Golden Valley Charter School

Assessment & Grading

 

Evaluation, Grading, and Assessment

 

Assigning grades

The grade awarded for each high school course represents the degree to which the student has mastered the content and standards being presented in the course. The parent/guardian is responsible for assigning, evaluating, and grading the daily work, assignments, projects, papers, and tests. While not every assignment must receive a letter or percent grade, it is essential that all assignments be reviewed by the parent/guardian in order to identify areas of misunderstanding or challenge to the student. The Education Facilitator (EF) reviews all student work at the learning record meetings; this work must include both graded and reviewed work. Towards the end of the semester, the EF will discuss the student’s grade and credits earned with parent, but as the credentialed teacher who is assigning the grades and credits, the final decision lies with the EF.

 

Grades are determined by evaluation of the student’s performance gathered from a variety of sources. The sources may include homework/practice work, daily or section quizzes (announced or not), chapter tests, essays/papers/reports, oral demonstrations, projects, mid-term tests, and a final exam/project.  For certain courses assessment methods and tools may include, but are not limited to, the use of oral and/or written quizzes and tests, norm and criterion referenced tests, student demonstrations/performances, student grades, student work samples, student self-evaluation, annual portfolio, monthly review of work, parent, student, instructor, and EF observations.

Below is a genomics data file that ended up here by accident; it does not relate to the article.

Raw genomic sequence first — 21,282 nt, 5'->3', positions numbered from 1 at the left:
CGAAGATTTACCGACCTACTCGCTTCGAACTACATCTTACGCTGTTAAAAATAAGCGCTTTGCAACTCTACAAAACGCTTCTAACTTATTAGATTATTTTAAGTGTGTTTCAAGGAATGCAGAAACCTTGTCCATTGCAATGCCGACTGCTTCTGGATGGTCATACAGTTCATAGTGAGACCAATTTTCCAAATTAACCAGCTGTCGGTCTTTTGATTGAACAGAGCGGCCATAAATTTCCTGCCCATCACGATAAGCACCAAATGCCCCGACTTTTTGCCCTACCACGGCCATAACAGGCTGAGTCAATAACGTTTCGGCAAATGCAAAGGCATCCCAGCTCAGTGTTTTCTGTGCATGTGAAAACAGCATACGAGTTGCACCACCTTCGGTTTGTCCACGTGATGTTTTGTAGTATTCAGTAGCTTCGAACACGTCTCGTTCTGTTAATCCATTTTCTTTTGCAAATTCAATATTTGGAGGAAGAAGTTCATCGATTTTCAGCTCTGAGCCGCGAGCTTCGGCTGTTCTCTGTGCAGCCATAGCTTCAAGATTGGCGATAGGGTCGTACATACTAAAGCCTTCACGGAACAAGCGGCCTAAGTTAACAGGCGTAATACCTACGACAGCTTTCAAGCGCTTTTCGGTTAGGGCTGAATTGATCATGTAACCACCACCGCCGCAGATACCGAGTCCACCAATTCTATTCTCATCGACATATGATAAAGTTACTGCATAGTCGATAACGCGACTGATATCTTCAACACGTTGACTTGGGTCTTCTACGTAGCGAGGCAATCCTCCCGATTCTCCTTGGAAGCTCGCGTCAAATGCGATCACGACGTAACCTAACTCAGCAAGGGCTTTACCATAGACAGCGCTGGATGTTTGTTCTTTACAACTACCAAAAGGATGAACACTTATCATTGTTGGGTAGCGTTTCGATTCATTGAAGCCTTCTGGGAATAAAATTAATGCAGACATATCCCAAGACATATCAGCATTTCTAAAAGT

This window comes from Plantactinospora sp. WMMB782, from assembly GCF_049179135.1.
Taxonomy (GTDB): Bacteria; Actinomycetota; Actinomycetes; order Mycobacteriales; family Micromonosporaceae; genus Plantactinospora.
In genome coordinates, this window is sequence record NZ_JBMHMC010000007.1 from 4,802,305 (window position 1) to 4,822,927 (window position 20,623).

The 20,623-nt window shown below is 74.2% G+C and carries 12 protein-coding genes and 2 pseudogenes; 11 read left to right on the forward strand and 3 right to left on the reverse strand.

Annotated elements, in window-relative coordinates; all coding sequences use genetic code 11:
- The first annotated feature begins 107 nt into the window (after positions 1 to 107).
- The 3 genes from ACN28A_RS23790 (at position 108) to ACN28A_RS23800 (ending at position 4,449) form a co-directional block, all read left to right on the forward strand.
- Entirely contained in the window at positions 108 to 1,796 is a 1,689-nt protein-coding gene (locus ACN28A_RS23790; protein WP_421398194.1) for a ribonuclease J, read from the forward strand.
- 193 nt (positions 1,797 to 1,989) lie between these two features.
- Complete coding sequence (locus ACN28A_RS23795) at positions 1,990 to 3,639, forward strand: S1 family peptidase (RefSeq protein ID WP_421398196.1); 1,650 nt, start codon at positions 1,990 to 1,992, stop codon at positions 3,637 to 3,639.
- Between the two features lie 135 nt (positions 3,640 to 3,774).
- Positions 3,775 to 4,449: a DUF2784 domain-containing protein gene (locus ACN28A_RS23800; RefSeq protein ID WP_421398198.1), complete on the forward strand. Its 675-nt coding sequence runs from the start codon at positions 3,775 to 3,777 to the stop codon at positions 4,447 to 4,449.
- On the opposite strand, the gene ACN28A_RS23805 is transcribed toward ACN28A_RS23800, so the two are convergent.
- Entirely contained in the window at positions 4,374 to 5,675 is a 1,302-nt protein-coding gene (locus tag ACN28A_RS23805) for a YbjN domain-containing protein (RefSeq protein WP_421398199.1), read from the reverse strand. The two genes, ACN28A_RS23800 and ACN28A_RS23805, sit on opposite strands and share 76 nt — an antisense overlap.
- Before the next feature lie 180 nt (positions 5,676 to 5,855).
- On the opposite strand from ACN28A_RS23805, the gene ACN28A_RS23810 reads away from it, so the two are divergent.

The final course grade is compiled from any/all of these sources. It is imperative that the weight of each component of the course be predetermined, so the student, parent, and EF are all clear on the expectations for grading in the course.

 

Homework/practice work – Consider giving credit/points for the completion of these types of assignments, rather than the ‘correctness’ of homework/practice work. Because homework/practice work is a place where mistakes are expected and learned from, it is the attempt that is most important, rather than the success. Additionally, homework/practice work is also often a time where students can extend their knowledge and try things out, so perfection is not expected nor required. A percent grade can be awarded based on the number of points earned for homework/practice work out of the number of points possible. This percent will carry a certain weight in the final grade for the course.

 

Projects, demonstrations, presentations, essays, reports – Similar to homework/practice work, consider awarding points for completing various steps in the processes, which, when added together, will determine a grade for the whole project/paper. For example, a research project may be worth 10 total points – 5 points for completing research from a variety of sources, making notes and outlines, 2 points for completing a draft, and 3 points for the accuracy and polished nature of the final result. A percent grade can be awarded for the project based on the number of points earned out of the 10 possible. This percent for this project (and any others assigned in the course) will then carry a certain weight in the final grade for the course.